The New York Times has been enjoying the confusion it sowed in Washington, Jerusalem and Tehran when it published a story last weekend about an agreement between the United States and Iran to have bilateral nuclear talks after the presidential election. The White House and the Iranians denied it while the Israelis didn’t seem sure what to believe. But whatever the truth of the account, Israeli Prime Minister Netanyahu is trying hard to avoid sending mixed signals about the possibility of a new round of Iran talks. In a story published in today’s Times, the paper’s Jerusalem bureau chief Jodi Rudoren reports the Israeli government sent out an email on Monday to every one of the country’s embassies and consulates saying that they had no knowledge of the proposed talks and admonishing their diplomats to keep their mouths shut about the issue.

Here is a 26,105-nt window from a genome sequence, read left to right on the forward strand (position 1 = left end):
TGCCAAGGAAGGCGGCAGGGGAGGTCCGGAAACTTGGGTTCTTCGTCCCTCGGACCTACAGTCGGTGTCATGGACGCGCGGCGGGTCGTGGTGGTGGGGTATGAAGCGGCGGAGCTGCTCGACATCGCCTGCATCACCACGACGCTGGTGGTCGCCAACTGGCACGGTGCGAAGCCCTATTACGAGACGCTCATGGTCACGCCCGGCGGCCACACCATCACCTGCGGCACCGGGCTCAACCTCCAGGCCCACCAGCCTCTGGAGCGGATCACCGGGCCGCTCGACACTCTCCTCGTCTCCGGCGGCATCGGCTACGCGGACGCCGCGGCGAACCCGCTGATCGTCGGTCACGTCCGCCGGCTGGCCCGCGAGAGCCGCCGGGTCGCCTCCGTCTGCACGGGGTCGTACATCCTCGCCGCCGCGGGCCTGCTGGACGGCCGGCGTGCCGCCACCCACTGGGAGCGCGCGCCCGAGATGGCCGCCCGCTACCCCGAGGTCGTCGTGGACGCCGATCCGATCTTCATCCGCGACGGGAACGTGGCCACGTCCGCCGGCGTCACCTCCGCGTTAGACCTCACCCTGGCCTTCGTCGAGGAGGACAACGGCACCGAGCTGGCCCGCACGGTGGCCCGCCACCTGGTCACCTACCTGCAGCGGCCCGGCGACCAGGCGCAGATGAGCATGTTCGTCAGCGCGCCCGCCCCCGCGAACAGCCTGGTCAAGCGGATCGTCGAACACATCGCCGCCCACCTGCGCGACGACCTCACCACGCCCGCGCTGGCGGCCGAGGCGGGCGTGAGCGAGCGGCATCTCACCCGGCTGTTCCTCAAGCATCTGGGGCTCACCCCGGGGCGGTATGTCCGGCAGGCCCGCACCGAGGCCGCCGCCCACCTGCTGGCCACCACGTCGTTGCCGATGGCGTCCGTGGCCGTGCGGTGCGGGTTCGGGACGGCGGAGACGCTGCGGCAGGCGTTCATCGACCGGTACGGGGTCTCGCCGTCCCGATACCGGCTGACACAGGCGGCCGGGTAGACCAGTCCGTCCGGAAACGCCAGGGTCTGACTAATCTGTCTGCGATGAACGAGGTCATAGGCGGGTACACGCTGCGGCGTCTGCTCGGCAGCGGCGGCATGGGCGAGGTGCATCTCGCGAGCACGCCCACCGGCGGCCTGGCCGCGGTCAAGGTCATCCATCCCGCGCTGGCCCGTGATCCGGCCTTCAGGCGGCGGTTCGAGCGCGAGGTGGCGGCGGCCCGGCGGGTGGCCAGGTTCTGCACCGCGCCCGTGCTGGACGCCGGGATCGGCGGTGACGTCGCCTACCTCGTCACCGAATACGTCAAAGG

As Rudoren pointed out in her piece, despite the White House denials, the president contradicted himself in the foreign policy debate with Mitt Romney on Monday night since he said at one point that the Times story was “not true” and then said his policy was to encourage “bilateral discussions with the Iranians.” That seemed to signal that the Times was operating with correct information. That poses a dilemma for Israel. Netanyahu knows that it makes no sense for him to have yet another public brawl with President Obama on the eve of his re-election fight. Yet he also understands the danger of the U.S. being drawn into yet another pointless round of talks that will only serve to buy the Iranians more time to achieve their nuclear ambition. Thus, while there’s no doubt that Israel has good reason to be concerned about whether more U.S. diplomacy will let Iran off the hook, Netanyahu has decided to play this hand very close to his chest.